“The lowest barrier to entry is to just choose either a target date fund which targets the date in the future you’ll start to need some of your money,” Schlesinger said. “If you took a stock index fund and a bond index fund and an international index fund and those were your three baby steps, that would be a nice place to start.”
But according to Schlesinger, the most important thing is simply to get started. While it’s important to choose a fund that fits with your goals and risk tolerance, don’t let fear of the unknown prevent you from investing early and often. Do your research and start investing as soon as you can.
“As much time as people spend on investments, I wish we spent more time talking about the habit of getting into the habit of saving,” Schlesinger said. “The most important thing investors can do is just get into the habit of saving and investing consistently over time.”
Mutual Fund Pros and Cons
Mutual fund investing comes with some major advantages. First, because of the number of assets they invest in, mutual funds make it easy to create a well-diversified portfolio with just a few holdings. And because a professional manages the fund on investors’ behalf, you don’t have to worry about choosing your own investments.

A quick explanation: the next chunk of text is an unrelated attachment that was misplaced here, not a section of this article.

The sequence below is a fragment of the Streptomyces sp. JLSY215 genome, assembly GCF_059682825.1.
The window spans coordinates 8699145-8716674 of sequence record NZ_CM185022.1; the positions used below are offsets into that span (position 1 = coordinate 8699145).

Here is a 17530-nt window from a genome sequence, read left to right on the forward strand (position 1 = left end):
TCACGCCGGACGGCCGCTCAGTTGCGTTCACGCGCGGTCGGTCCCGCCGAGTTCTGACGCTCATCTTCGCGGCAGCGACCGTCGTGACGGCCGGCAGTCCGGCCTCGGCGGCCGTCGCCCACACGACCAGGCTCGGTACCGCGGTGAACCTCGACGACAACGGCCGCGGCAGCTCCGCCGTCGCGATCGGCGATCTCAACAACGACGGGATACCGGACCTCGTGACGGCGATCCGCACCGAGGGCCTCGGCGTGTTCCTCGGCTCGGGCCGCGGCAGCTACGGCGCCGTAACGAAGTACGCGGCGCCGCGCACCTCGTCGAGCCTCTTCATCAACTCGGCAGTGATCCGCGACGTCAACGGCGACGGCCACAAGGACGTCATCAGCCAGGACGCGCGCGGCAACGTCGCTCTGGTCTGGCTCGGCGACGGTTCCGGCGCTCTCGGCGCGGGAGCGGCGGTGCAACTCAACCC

Another advantage of mutual funds is that they often have low fees, especially in the case of index mutual funds. It’s not uncommon to find index passively-managed funds with expense ratios below 0.05%.
That being said, there are also some downsides to mutual fund investing. First, while index fees tend to have low fees, actively managed funds can have higher fees. The reason for these higher fees is that there’s a fund manager taking a hands-on role in building the fund.
“An actively managed fund will cost more than a passively managed fund,” Lowry said. “That’s not necessarily a reason not to purchase an actively managed fund, but a consideration.”
For some investors, mutual funds may also lack the control they prefer. Mutual funds also trade at the end of the day. For investors who want more control over when a trade happens and the price they pay, exchange-traded funds (ETFs) might be a better fit.
Mutual Fund FAQs
How much can you earn in a mutual fund?
There are literally thousands of mutual funds on the market, and the average return is different for each fund. That being said, a total stock market index mutual fund could expect to see average annual returns of about 10%.
Can you lose money in mutual funds?
It is possible to lose money in a mutual fund if the value of your shares decreases after you purchase them and you sell the investment before recovering your losses.
How much does it cost to invest in mutual funds?
The cost to invest in a mutual fund depends on the particular fund you choose. While actively managed funds have expense ratios that near or exceed 1.0%, passively managed funds can have fees below 0.05%. Some total market index funds carry no fees at all.
Are mutual funds a safe investment?
Any time you invest, you risk losing your money. That being said, because mutual funds are diversified and give you exposure to many assets at once, they’re generally considered safer than investing in individual stocks.